NIGEL WINSER: UNDERSTANDING NATURE – THE KEY TO OUR FUTURE
26 October 2016
|Time:||6:00pm to 7:00pm|
|Location:||Fyvie Hall, Regent Campus, 309 Regent Street, London W1B 2HW – View map|
Westminster Talks is proud to begin the 2016–17 series with a talk by Nigel Winser.
Nature is complex. We will never truly understand how it works. But to ensure leaders of the developed and developing world have the knowledge to make the right decisions on farming, conservation, water, climate change, plastic and energy, field scientists need to be smarter at collecting and sharing data about our ecosystems, now changing faster than ever before. Westminster trained Life Scientist Nigel Winser will share his experiences as a manager of geographical research programmes, with suggestions for students and future leaders wishing to make a contribution to the study of the natural world. This will include an introduction to those organisations and communities currently working hard to ensure a safe, sustainable planet. The goal is a higher level of environmental consciousness with voting citizens of the world to reverse the global trends of habitat loss, a warming world and too much plastic in the oceans.
Born in Kenya, early encounters with the natural world led to a career in conservation as a field scientist. Nigel read Life Sciences at the Polytechnic of Central London (now the University of Westminster) where he undertook biological field surveys in the Sahara, West Ethiopia, and Kenya.
He then worked at the Royal Geographical Society on field science related activities for 29 years, joining as a volunteer studying the forests of Sarawak and going on to become its Deputy Director. He helped establish the society’s Expedition Advisory Centre to encourage and fund young scientists to study the natural world – and was then selected to develop the Society’s geographical research programmes in Africa, the Middle East, Asia, Australia and the Indian Ocean. As Head of the Expeditions and Fieldwork division, Nigel was involved in developing standards and training for safe fieldwork and promoting the value of outdoor learning.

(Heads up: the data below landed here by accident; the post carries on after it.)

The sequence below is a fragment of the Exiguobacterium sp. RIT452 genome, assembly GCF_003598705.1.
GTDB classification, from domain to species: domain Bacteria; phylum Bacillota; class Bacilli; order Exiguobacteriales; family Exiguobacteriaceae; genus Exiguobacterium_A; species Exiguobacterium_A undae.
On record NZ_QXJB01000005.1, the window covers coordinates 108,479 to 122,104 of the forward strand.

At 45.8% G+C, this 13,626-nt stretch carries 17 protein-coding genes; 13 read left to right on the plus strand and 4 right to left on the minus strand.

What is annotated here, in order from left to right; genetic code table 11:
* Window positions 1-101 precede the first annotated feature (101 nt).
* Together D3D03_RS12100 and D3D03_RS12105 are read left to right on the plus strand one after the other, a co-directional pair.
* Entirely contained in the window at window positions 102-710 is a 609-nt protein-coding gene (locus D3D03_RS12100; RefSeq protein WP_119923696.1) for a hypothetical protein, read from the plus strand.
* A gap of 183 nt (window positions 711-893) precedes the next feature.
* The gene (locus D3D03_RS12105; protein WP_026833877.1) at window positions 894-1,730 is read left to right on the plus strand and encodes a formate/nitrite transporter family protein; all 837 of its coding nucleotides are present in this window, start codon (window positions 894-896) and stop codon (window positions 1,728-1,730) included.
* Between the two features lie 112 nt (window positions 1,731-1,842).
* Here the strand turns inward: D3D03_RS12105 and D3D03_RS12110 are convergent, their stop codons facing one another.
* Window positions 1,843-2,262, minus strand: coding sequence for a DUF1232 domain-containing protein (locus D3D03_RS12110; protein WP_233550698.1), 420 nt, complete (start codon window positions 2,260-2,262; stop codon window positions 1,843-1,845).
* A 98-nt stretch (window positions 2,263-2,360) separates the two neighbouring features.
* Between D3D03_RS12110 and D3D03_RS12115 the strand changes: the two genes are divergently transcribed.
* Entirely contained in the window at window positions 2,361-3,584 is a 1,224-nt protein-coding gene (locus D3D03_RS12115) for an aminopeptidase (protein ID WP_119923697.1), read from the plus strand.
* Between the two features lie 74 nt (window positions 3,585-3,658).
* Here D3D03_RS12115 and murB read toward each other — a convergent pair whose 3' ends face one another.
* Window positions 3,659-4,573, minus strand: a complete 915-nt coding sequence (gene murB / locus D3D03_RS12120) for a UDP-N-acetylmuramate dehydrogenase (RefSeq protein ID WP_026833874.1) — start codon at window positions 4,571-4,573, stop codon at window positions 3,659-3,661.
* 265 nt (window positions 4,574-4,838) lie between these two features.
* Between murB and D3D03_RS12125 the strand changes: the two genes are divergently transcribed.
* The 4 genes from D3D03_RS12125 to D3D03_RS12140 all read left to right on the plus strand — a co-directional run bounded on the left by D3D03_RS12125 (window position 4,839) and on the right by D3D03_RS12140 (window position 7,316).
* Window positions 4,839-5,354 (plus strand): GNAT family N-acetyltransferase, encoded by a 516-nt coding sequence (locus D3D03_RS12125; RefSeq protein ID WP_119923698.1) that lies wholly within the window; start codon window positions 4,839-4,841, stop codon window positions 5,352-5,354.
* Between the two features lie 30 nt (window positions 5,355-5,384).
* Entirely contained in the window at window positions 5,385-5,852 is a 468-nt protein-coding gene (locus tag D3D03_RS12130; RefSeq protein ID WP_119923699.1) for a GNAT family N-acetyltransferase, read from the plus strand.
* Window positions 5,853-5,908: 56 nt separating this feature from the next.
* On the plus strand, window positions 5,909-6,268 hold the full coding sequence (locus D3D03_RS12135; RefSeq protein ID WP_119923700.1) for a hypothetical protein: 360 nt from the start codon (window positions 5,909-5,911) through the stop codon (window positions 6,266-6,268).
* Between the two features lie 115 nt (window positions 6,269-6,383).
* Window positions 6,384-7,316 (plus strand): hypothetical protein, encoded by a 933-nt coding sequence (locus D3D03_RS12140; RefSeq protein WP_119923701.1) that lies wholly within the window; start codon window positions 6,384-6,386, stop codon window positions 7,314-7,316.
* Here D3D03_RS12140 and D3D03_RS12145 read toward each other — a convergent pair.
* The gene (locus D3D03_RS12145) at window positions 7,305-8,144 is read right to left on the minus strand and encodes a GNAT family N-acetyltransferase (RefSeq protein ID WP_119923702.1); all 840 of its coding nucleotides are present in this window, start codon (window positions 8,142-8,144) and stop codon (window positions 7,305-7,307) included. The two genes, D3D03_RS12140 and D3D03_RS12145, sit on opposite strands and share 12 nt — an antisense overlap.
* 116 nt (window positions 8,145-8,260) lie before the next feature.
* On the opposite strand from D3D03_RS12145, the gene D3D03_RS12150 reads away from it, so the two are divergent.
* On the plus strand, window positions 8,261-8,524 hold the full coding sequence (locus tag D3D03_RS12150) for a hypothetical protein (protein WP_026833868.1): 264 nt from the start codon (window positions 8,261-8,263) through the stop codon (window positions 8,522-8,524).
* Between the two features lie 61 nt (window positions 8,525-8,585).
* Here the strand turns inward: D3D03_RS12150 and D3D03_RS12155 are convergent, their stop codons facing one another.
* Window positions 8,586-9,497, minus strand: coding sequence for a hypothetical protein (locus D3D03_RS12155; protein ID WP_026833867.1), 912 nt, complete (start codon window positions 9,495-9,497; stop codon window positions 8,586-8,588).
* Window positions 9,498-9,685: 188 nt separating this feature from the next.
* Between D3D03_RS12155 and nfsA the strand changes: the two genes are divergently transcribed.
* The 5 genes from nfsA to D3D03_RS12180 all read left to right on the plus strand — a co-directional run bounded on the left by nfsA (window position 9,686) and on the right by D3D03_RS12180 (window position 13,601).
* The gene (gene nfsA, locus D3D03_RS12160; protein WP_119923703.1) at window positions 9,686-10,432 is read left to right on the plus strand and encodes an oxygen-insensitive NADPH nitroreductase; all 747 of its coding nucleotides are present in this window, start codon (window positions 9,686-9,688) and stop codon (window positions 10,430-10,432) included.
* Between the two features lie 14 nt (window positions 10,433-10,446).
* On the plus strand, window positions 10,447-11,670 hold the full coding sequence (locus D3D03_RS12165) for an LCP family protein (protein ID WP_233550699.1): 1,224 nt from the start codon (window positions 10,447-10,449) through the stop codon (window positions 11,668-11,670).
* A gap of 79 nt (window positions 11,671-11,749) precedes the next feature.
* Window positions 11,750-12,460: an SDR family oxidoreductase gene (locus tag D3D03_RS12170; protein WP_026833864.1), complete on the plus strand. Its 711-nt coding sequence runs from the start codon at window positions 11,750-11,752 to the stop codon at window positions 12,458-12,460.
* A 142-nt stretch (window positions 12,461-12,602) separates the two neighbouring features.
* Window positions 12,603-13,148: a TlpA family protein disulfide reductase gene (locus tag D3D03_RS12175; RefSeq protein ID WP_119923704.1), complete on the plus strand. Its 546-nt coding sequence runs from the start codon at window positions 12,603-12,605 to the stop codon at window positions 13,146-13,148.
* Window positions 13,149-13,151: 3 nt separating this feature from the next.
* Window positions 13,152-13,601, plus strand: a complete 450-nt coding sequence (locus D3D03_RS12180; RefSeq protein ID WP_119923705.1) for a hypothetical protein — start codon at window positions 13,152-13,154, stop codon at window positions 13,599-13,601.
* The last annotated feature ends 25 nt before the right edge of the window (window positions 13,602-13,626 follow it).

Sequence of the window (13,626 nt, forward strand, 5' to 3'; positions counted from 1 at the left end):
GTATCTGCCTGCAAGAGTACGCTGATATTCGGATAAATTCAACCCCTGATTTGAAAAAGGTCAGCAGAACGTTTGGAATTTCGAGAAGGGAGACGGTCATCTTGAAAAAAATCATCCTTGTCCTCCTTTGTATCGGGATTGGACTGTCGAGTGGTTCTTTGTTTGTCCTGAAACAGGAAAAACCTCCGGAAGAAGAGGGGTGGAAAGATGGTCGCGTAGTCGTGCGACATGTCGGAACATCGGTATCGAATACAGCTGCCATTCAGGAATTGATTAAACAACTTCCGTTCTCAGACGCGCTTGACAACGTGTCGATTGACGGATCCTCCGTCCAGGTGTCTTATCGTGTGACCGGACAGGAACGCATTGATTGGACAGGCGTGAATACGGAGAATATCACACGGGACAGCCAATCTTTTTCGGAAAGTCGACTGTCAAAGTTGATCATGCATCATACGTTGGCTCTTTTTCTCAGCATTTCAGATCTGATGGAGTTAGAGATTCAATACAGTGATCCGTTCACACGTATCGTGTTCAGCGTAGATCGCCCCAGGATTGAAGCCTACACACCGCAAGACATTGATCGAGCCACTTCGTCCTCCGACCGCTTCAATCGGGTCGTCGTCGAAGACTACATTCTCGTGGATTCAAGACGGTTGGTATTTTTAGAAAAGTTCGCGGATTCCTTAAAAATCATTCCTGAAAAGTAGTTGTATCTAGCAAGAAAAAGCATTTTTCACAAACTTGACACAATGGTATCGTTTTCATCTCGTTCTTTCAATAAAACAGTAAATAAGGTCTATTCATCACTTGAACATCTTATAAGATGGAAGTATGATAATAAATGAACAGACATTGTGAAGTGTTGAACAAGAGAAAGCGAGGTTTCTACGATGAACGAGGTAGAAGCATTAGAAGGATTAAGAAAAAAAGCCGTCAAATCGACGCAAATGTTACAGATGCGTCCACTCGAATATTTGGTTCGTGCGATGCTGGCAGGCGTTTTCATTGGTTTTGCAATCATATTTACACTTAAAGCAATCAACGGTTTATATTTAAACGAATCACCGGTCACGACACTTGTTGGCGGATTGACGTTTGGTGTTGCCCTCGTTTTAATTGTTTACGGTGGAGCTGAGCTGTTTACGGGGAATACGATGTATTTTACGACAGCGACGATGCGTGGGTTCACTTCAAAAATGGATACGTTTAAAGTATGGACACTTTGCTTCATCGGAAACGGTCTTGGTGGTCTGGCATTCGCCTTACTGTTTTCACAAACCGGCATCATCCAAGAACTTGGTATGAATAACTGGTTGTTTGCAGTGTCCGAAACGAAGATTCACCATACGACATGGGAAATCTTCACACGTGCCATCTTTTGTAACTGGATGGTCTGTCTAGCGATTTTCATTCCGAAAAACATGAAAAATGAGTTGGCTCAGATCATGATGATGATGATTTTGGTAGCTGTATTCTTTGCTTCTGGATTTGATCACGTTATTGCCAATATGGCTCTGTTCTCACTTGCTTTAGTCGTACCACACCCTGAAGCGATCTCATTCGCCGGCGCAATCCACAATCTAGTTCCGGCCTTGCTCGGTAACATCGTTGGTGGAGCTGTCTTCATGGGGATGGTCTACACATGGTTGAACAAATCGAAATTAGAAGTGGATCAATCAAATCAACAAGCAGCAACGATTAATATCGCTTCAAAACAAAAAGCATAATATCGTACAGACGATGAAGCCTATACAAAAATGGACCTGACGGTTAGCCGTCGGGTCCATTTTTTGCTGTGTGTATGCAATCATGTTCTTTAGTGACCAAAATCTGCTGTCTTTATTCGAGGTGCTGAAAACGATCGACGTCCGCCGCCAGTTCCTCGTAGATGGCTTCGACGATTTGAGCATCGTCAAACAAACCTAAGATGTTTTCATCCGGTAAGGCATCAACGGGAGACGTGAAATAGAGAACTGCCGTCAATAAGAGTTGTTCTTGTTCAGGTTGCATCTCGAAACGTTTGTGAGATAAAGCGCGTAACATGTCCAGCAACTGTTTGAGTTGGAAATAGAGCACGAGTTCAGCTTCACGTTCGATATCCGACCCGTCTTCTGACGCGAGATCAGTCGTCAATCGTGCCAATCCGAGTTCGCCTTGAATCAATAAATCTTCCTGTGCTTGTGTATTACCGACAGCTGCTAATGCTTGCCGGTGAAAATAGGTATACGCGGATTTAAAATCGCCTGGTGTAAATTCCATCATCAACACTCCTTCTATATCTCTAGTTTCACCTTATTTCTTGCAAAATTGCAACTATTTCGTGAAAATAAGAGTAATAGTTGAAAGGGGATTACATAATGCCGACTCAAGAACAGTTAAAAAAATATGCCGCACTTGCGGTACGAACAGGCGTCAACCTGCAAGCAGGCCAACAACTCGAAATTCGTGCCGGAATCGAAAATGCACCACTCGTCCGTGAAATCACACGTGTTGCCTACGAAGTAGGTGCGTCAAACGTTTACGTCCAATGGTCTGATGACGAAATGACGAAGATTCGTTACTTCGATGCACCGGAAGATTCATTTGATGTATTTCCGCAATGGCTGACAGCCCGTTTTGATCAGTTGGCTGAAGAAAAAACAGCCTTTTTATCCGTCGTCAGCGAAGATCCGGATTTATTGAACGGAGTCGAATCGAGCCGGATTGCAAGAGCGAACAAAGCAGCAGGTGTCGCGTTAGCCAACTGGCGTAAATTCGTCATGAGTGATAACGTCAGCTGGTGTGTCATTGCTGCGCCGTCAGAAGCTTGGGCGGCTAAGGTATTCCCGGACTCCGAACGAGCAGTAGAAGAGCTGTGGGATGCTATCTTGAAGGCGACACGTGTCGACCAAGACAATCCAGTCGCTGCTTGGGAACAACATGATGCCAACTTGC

In 2005 he joined the ‘citizen science’ NGO Earthwatch and for 10 years led the European office. He was later appointed Executive Vice President of Earthwatch International, with a global programme of over 50 international projects worldwide, focussing on biodiversity and climate change studies and working closely with volunteers, business leaders and pioneering international scientists.
Currently Nigel is working as a consultant and volunteer with local field scientists on conservation projects in Sarawak and the Sultanate of Oman and developing ecotourism activities with the Laikipia Maasai Il Ngwesi Group Ranch Conservancy in North Kenya.
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